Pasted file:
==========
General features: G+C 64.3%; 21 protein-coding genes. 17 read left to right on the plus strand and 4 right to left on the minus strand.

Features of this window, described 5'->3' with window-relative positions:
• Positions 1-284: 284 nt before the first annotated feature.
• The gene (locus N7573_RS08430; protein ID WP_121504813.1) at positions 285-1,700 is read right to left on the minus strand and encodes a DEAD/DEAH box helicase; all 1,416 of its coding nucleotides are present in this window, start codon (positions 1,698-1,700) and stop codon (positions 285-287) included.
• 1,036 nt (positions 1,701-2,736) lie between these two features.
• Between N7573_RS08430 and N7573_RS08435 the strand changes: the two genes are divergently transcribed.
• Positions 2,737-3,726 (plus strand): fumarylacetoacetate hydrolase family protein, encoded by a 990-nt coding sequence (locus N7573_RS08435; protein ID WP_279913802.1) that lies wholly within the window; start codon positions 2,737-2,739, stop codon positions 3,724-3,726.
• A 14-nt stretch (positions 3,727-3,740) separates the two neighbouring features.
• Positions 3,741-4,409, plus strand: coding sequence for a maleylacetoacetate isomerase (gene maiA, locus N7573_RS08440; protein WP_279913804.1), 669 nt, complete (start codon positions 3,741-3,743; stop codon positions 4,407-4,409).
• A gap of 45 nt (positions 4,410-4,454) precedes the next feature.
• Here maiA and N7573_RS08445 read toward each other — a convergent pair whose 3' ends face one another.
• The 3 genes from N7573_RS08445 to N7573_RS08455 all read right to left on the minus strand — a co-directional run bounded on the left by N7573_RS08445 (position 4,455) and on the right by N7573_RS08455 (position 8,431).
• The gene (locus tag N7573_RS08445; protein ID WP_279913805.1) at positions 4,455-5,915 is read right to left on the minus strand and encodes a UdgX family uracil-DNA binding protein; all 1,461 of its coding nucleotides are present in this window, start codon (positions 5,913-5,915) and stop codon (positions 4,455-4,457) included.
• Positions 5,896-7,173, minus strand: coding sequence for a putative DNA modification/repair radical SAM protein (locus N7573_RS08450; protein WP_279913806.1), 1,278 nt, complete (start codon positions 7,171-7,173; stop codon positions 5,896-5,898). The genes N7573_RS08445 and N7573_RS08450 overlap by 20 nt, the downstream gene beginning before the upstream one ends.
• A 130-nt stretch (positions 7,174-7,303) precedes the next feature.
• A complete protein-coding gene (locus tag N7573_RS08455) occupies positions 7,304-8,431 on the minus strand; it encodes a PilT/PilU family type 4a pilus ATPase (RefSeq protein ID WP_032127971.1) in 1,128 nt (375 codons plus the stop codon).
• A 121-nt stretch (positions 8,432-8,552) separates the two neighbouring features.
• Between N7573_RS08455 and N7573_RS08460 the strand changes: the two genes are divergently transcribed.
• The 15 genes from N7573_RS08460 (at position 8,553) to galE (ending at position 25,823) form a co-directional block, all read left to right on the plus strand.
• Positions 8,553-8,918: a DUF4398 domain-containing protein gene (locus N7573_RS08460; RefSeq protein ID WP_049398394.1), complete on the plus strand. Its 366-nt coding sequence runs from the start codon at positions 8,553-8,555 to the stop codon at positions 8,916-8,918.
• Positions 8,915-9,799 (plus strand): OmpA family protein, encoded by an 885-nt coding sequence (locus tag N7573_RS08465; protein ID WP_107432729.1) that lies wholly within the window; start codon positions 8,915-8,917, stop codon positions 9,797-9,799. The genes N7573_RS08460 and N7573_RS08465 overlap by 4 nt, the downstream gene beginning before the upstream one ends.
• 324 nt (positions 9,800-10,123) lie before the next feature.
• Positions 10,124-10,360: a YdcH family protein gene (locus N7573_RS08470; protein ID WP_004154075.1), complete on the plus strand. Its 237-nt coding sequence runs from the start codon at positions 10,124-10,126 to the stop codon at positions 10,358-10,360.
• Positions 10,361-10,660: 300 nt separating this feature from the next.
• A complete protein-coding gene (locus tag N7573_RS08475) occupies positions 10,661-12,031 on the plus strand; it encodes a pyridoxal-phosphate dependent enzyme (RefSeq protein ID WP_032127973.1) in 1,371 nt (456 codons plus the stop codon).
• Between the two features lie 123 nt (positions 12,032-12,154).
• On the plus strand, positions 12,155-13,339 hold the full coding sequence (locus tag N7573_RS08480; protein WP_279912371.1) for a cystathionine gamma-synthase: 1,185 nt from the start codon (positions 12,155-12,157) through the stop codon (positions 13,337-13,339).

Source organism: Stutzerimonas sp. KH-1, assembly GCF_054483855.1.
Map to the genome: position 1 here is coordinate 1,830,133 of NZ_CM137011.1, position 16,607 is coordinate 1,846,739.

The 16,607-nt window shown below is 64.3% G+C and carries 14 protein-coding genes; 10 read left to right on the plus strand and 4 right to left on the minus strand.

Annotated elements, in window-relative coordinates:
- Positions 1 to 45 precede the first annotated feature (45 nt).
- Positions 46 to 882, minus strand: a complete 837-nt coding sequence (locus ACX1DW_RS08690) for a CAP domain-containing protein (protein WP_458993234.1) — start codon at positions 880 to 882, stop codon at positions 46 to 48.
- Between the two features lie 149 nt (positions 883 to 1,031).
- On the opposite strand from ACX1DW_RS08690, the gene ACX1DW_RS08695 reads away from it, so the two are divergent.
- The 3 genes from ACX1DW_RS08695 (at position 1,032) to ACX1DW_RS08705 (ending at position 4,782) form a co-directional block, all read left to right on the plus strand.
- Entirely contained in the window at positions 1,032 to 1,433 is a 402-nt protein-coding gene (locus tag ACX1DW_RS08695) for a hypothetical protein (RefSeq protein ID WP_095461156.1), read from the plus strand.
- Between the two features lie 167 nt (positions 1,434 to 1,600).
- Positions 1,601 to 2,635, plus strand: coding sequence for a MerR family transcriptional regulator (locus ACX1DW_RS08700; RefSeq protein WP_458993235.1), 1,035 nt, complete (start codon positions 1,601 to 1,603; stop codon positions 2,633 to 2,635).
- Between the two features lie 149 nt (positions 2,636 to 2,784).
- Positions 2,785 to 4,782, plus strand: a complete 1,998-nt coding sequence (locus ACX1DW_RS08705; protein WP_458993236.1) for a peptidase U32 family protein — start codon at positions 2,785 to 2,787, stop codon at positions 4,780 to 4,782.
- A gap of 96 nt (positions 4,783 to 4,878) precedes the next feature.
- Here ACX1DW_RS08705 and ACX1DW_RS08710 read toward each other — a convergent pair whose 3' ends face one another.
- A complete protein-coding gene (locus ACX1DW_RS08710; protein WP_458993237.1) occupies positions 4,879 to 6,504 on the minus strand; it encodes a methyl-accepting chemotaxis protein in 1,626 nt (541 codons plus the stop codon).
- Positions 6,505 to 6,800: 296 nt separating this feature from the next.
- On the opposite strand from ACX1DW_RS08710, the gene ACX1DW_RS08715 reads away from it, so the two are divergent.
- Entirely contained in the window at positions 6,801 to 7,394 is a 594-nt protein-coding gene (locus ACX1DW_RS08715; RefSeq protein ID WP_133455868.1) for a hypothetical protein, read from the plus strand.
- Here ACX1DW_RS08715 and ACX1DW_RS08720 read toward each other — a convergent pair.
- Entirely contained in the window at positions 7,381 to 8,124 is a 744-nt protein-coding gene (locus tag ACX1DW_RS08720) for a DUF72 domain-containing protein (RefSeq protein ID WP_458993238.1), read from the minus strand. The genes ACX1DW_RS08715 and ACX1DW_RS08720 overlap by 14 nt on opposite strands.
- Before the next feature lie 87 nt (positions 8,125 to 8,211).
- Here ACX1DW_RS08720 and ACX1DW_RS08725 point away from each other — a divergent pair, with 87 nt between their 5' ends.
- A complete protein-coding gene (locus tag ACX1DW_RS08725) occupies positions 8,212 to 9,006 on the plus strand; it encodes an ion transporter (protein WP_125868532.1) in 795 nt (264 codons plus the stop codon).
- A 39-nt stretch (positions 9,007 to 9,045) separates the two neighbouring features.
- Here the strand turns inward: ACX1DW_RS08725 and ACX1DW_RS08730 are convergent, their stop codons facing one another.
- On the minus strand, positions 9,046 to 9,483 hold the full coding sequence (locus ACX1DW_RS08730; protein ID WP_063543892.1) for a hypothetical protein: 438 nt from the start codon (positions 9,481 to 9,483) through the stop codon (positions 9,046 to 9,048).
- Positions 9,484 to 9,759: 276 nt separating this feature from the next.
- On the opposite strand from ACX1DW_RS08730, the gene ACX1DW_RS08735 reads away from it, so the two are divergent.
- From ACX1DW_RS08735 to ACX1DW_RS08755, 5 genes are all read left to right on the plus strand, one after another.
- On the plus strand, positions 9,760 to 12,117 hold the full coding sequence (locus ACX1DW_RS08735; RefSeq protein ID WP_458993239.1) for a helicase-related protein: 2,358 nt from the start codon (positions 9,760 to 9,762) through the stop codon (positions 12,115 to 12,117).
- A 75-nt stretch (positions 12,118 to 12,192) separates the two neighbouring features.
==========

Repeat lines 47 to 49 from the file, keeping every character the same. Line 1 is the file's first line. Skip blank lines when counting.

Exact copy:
- Entirely contained in the window at positions 6,801 to 7,394 is a 594-nt protein-coding gene (locus ACX1DW_RS08715; RefSeq protein ID WP_133455868.1) for a hypothetical protein, read from the plus strand.
- Here ACX1DW_RS08715 and ACX1DW_RS08720 read toward each other — a convergent pair.
- Entirely contained in the window at positions 7,381 to 8,124 is a 744-nt protein-coding gene (locus tag ACX1DW_RS08720) for a DUF72 domain-containing protein (RefSeq protein ID WP_458993238.1), read from the minus strand. The genes ACX1DW_RS08715 and ACX1DW_RS08720 overlap by 14 nt on opposite strands.